So I took the CCIE lab and failed my first attempt. I realize now it’s more about efficiency and speed than skill. 8 hours goes by in what seems like an hour. So I decided what I needed to do was practice the lab by repetition. After creating a mock lab, I made snapshots in vmware, then created a Power CLI script and bat file to revert to the snapshot and power back on. In one click I can just start all over and do it again!


Connect-VIServer -Server vcenter -User root -Password blahblah

$VMs = Get-Content ‘C:\vmlist.txt’
Get-Snapshot -VM $VMs -Name ccie | Foreach-Object { Set-VM -VM $_.VM -Snapshot $_ -Confirm: $false }
Start-VM -VM $VMs




C:\Windows\System32\WindowsPowerShell\v1.0\powershell.exe -PSConsoleFile “C:\Program Files (x86)\VMware\Infrastructure\vSphere PowerCLI\vim.psc1” -NoExit -Command “& ‘C:\revert.ps1′”


As a person who enjoys weekends and sleep, my favorite friday night cutover is one that lasts approximately 30 seconds. To do this, you need three things:

-Enough resources to temporarily have two of everything
-A portgroup configured with an isolated VLAN
-A staging PC for use as an NTP server (I recommend Meinberg NTP for that)

After building and testing your new environment, you’ll want to “flip the nics” to make the new system live:

Connect-viserver -User admin -Password pass

Get-Cluster “Old-UC-Cluster” | Get-VM | Get-NetworkAdapter | set-networkadapter -Connected:$false -Confirm:$false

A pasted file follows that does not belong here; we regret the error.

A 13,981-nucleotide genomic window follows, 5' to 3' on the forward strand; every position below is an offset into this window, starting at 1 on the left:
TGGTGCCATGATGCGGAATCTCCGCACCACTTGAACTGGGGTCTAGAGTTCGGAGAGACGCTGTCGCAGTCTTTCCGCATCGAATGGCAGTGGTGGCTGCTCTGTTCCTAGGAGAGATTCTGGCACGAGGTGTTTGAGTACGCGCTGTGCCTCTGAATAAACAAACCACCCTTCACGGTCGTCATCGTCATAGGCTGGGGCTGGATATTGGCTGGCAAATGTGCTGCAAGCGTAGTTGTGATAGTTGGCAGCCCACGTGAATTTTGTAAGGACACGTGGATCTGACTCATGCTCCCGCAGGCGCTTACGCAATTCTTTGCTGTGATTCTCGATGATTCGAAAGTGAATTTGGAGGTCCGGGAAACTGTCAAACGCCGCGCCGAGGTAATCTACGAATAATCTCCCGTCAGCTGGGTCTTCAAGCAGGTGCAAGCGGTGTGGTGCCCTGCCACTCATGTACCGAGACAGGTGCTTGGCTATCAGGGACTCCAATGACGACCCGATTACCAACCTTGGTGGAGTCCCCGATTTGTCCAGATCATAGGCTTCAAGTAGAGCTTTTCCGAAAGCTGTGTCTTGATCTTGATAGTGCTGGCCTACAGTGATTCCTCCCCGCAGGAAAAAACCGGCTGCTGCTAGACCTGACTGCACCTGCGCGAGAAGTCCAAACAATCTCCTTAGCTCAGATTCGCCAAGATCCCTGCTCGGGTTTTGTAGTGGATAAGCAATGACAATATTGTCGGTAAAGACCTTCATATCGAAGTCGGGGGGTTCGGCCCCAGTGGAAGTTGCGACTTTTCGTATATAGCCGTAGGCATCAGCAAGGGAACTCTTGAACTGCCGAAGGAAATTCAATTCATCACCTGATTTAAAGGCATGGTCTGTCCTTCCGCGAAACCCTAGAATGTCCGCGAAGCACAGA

Get-Cluster “New-UC-Cluster” | Get-VM | Get-NetworkAdapter | Set-NetworkAdapter -Portgroup “VLAN 9” -Confirm:$false

This is in a sunny day scenario where everything in the whole cluster is disconnected while everything in another is connected. Sometimes you need to apply some logic to exclude some vms that happen to coexist within the same cluster:

Get-Cluster “New-UC-Cluster” | Get-VM | Get-NetworkAdapter | Where {$_.NetworkName -eq “VLAN 3” -and $_.Name -notlike “CUCMSUB2”} | Set-NetworkAdapter -Portgroup “VLAN 9” -Confirm:$false

UC applications aren’t only supported by Cisco on a virtual platform now, it’s the ONLY supported platform. As a “Collaboration Engineer” by title, I am usually focused on only a handful of applications, traditionally relying on the “Datacenter Guy” to provide the infrastructure and hope it works. But, it’s always good to see the whole picture.

In my opinion, virtualization is something everyone needs to know at least the basics of. You might not be the one adding a vlan to a switch anymore, but you still need to know networking.

Each VM contains two basic files: one .vmx (configuration) and one .vmdk (disc)
The .vmdk (disc) is considerably larger and contains all the bits a physical hard drive would. The .vmx (configuration) is a small, editable file containing all of the settings a physical bios chip would.

A few items you’ll find in a .vmx file:
numvcpus = “2”
memsize = “6144”
scsi0:0.fileName = “UCCX1.vmdk”
ethernet0.networkName = “Voice_VLAN”
guestOS = “rhel4”
sched.cpu.min = “1300”
sched.cpu.units = “mhz”
sched.cpu.shares = “normal”
sched.mem.minsize = “6144”
sched.mem.shares = “normal”
One task any Cisco UC Engineer will go through at least once is an upgrade from pre 8.6 to post 8.6 version. Two changes come about: an OS change from Redhat 4/5 to 6, and adapter change from flexible to vmxnet3.

One method is to edit the .vmx by finding it on the datastore, downloading the file, making the edits below, and import it back:
guestOS = “rhel6_64guest”
ethernet0.virtualDev = “vmxnet3”
An easier method if you are doing multiple servers/clusters at once is to use PowerCLI
Connect-VIServer -Server vcenter01 -User admin -Password pass
Set-ExecutionPolicy RemoteSigned
Set-VM -VM ‘UCCX Pub’ -GuestId “rhel6_64guest” -Confirm:$false
Get-VM ‘UCCX Pub’ | get-networkadapter | set-networkadapter -type vmxnet3